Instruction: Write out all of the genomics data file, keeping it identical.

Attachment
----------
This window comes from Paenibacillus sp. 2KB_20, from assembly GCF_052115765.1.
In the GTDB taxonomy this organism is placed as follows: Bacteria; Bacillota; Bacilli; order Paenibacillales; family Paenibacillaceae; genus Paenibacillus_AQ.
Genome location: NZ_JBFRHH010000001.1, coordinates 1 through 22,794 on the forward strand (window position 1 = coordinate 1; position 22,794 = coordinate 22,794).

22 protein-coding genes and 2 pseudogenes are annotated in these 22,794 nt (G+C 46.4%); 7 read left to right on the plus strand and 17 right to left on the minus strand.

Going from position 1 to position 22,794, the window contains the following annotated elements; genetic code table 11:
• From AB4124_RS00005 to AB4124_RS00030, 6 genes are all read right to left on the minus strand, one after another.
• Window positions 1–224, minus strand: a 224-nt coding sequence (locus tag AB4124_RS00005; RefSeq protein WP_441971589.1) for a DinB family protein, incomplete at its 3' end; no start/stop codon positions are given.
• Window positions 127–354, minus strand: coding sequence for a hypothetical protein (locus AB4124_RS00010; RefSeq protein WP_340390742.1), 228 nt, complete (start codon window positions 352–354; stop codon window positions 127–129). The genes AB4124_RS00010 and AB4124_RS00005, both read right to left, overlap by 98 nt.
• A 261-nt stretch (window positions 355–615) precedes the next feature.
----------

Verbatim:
This window comes from Paenibacillus sp. 2KB_20, from assembly GCF_052115765.1.
In the GTDB taxonomy this organism is placed as follows: Bacteria; Bacillota; Bacilli; order Paenibacillales; family Paenibacillaceae; genus Paenibacillus_AQ.
Genome location: NZ_JBFRHH010000001.1, coordinates 1 through 22,794 on the forward strand (window position 1 = coordinate 1; position 22,794 = coordinate 22,794).

22 protein-coding genes and 2 pseudogenes are annotated in these 22,794 nt (G+C 46.4%); 7 read left to right on the plus strand and 17 right to left on the minus strand.

Going from position 1 to position 22,794, the window contains the following annotated elements; genetic code table 11:
• From AB4124_RS00005 to AB4124_RS00030, 6 genes are all read right to left on the minus strand, one after another.
• Window positions 1–224, minus strand: a 224-nt coding sequence (locus tag AB4124_RS00005; RefSeq protein WP_441971589.1) for a DinB family protein, incomplete at its 3' end; no start/stop codon positions are given.
• Window positions 127–354, minus strand: coding sequence for a hypothetical protein (locus AB4124_RS00010; RefSeq protein WP_340390742.1), 228 nt, complete (start codon window positions 352–354; stop codon window positions 127–129). The genes AB4124_RS00010 and AB4124_RS00005, both read right to left, overlap by 98 nt.
• A 261-nt stretch (window positions 355–615) precedes the next feature.